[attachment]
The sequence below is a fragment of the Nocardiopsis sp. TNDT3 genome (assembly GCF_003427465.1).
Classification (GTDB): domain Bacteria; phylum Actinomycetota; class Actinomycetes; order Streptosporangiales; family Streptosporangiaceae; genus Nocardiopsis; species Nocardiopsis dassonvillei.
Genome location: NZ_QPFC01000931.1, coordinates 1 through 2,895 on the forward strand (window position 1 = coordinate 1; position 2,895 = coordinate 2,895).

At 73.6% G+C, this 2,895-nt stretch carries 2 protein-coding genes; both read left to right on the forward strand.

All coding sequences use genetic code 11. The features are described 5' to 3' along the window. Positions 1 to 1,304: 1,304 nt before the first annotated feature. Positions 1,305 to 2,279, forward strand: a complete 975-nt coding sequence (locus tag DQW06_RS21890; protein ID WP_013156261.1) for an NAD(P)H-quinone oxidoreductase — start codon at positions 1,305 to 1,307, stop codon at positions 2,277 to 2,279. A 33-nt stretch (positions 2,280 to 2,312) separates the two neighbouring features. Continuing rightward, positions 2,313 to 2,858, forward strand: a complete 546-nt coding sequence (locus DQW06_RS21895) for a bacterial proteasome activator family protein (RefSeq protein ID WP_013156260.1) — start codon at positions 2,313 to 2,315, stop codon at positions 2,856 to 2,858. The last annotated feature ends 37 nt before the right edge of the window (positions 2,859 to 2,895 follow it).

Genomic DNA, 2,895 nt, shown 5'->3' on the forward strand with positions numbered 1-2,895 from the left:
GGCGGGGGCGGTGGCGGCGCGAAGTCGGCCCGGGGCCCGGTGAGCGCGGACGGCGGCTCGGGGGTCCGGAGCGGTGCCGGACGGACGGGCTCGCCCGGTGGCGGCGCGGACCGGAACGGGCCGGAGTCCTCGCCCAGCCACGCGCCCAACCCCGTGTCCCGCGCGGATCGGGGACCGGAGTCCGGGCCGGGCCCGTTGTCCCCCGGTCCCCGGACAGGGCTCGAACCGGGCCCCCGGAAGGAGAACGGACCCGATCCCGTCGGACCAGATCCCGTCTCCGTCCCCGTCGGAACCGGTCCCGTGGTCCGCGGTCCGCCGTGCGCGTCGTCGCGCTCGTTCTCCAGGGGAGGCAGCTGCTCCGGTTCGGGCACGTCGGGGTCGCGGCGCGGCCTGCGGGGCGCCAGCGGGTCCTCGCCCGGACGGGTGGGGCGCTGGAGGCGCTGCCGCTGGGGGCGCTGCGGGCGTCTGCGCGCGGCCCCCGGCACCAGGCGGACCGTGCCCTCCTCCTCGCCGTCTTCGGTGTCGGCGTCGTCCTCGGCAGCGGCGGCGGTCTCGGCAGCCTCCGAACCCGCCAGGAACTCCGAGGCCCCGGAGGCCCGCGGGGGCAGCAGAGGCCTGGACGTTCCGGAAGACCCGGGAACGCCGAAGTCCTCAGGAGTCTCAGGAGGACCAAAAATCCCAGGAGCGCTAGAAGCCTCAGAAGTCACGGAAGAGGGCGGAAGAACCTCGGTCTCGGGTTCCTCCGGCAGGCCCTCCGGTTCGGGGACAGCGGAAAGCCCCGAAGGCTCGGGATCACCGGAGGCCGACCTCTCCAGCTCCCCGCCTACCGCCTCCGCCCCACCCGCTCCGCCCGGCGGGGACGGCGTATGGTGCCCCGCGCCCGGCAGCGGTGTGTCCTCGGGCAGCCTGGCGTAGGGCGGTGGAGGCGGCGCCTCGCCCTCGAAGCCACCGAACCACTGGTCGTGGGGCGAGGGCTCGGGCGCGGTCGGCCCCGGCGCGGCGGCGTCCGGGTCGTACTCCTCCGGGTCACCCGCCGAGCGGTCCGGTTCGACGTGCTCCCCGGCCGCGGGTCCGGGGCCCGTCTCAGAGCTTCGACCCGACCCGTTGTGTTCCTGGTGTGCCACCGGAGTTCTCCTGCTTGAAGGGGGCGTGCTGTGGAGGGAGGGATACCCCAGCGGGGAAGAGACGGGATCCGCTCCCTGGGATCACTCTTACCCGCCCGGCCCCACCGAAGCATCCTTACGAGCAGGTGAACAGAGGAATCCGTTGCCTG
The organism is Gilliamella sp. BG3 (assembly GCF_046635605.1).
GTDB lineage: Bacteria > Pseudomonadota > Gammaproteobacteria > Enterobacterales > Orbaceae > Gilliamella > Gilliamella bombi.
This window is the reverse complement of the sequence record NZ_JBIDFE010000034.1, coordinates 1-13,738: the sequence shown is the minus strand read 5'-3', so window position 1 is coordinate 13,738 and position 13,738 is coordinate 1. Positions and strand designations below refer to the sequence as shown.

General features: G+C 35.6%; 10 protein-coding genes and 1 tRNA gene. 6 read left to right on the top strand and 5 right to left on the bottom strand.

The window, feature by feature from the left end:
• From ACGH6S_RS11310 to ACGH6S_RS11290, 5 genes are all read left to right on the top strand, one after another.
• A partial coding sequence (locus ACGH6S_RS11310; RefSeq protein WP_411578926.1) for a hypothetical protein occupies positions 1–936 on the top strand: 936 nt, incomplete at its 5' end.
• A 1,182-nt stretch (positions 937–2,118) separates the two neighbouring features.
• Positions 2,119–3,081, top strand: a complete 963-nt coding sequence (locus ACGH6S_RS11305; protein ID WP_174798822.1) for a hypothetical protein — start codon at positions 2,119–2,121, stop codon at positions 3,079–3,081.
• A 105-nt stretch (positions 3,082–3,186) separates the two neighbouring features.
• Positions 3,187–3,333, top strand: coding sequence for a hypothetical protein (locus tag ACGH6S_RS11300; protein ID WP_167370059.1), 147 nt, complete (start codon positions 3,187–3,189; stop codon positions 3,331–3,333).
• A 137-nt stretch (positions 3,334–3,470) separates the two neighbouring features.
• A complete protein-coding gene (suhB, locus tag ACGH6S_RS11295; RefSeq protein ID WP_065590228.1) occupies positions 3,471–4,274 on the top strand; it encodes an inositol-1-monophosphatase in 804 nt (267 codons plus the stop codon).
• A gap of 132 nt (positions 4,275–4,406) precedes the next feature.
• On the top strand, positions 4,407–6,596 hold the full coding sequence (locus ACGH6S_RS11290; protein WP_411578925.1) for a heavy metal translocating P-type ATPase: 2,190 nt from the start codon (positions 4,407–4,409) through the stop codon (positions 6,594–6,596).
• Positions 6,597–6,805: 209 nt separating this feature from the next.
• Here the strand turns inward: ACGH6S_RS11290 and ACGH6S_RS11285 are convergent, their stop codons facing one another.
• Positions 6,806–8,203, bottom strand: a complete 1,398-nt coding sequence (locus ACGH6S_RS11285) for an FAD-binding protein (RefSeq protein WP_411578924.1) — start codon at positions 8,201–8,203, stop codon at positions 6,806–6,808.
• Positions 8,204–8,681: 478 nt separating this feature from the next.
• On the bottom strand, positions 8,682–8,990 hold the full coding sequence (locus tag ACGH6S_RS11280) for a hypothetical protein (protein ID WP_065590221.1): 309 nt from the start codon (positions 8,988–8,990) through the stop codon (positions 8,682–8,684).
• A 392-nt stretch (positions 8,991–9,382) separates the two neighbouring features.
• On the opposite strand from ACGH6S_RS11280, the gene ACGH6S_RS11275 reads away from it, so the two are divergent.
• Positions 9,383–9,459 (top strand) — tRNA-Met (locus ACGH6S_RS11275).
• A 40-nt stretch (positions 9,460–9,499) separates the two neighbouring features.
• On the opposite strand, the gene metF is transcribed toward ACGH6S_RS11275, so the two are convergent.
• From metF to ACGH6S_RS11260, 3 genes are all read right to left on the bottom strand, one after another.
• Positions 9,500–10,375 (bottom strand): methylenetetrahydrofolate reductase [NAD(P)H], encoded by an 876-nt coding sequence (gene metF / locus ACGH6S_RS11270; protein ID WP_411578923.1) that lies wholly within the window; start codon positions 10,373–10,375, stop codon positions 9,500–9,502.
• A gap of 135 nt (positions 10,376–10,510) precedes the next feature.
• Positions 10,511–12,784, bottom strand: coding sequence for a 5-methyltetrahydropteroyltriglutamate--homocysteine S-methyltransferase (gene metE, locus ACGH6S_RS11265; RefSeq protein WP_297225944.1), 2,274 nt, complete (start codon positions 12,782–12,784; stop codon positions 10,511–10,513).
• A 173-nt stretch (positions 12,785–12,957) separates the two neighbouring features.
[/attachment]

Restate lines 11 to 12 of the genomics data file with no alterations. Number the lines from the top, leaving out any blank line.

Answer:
General features: G+C 35.6%; 10 protein-coding genes and 1 tRNA gene. 6 read left to right on the top strand and 5 right to left on the bottom strand.

The window, feature by feature from the left end: